God bless Texas, and God bless the governors with enough spine to support her. The Lone Star State must nullify the Supreme Court's ruling and continue to defend the border. Any federal agent who tries to interfere should be arrested and charged with treason under Article Three, Section 3 of the U.S. Constitution.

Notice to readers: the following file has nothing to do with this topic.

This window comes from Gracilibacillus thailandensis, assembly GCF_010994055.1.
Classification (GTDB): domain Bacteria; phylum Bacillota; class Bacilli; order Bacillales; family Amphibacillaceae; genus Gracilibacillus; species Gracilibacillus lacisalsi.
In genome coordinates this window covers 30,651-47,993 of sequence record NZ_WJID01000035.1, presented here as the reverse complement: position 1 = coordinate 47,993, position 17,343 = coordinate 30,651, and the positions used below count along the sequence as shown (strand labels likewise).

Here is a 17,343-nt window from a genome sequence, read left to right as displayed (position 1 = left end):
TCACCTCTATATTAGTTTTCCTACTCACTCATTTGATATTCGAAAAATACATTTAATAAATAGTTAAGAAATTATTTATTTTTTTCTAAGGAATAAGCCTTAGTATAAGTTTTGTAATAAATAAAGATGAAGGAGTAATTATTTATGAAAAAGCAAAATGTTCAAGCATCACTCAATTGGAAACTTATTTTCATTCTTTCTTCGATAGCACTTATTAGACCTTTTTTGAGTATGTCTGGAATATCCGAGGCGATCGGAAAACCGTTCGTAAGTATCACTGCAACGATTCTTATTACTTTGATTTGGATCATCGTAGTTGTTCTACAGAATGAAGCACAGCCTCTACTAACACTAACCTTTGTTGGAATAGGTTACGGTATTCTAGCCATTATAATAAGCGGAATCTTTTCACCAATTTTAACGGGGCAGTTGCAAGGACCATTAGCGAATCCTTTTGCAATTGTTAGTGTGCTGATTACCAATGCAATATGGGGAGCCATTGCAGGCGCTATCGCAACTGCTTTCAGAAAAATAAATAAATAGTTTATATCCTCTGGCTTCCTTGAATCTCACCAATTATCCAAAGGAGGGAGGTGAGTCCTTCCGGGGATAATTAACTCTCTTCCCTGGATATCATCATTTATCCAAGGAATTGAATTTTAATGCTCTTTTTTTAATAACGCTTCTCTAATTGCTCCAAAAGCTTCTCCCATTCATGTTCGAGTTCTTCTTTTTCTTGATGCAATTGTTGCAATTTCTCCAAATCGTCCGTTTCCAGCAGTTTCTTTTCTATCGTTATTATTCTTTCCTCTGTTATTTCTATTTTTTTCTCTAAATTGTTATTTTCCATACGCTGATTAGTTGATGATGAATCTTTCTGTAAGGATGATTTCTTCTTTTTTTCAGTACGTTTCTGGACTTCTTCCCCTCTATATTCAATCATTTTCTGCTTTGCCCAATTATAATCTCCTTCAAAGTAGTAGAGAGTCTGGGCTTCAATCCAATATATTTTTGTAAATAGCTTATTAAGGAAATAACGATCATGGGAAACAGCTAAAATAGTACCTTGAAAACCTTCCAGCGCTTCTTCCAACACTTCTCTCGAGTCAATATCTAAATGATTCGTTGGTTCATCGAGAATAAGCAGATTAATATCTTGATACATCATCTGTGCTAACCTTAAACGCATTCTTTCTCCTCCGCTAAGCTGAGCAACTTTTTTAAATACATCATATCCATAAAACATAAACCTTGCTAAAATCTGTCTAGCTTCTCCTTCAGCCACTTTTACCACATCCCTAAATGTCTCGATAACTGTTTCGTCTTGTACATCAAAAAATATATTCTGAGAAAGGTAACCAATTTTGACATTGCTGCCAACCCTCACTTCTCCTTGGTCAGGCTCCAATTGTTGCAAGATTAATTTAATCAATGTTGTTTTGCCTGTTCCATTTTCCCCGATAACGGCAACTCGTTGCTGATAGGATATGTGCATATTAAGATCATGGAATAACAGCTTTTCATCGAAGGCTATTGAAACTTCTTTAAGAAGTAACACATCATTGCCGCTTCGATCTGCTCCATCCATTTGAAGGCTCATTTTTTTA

The State of Tennessee recently passed a law entitled The Adult Entertainment Act, which has commonly been referred to as “the drag show ban.”1 The law prohibited “topless dancers, go-go dancers, exotic dancers, strippers, male or female impersonators who provide entertainment that appeals to a prurient interest” from performing on public property or in places where children could see such performances. On 2 June 2023, Federal District Court Judge Thomas Parker (a Trump appointee) declared the A.E.A. unconstitutional because it violated the 1st Amendment’s free speech protections as incorporated to the States through the due process clause of the 14th Amendment.2 To anyone old enough to remember the Year of Our Lord 2020, the irony is richer than red velvet cake. Three years ago, we were told that the States could do anything they pleased – enact mask and vaccine mandates, lock people in their homes for weeks or months on end, close down businesses, schools, and churches – without in any way violating the rights and liberties of the people so long as they did so in the name of protecting against COVID-19. Now, when a State acts to protect children from indecent exposure, that somehow violates the First Amendment’s guarantee of free political speech and assembly. The absurdity, tyranny, and abject wickedness of this ruling are so blatantly obvious that writing them out seems insulting to the reader. Anyone who thinks that the Supreme Court will fix this needs to remember that it was Trump-appointee Neil Gorsuch who penned a ruling (Bostock v. Clayton County, GA) declaring that trans women (biological men) have the same rights and protections as women under Title VII (and, by logical implication, Title IX). The Federal court system is not the tool with which to protect our civilization or reclaim our rights and liberties. The answer, now as in the past, is the nullification of all unconstitutional usurpations of power from the States and the people.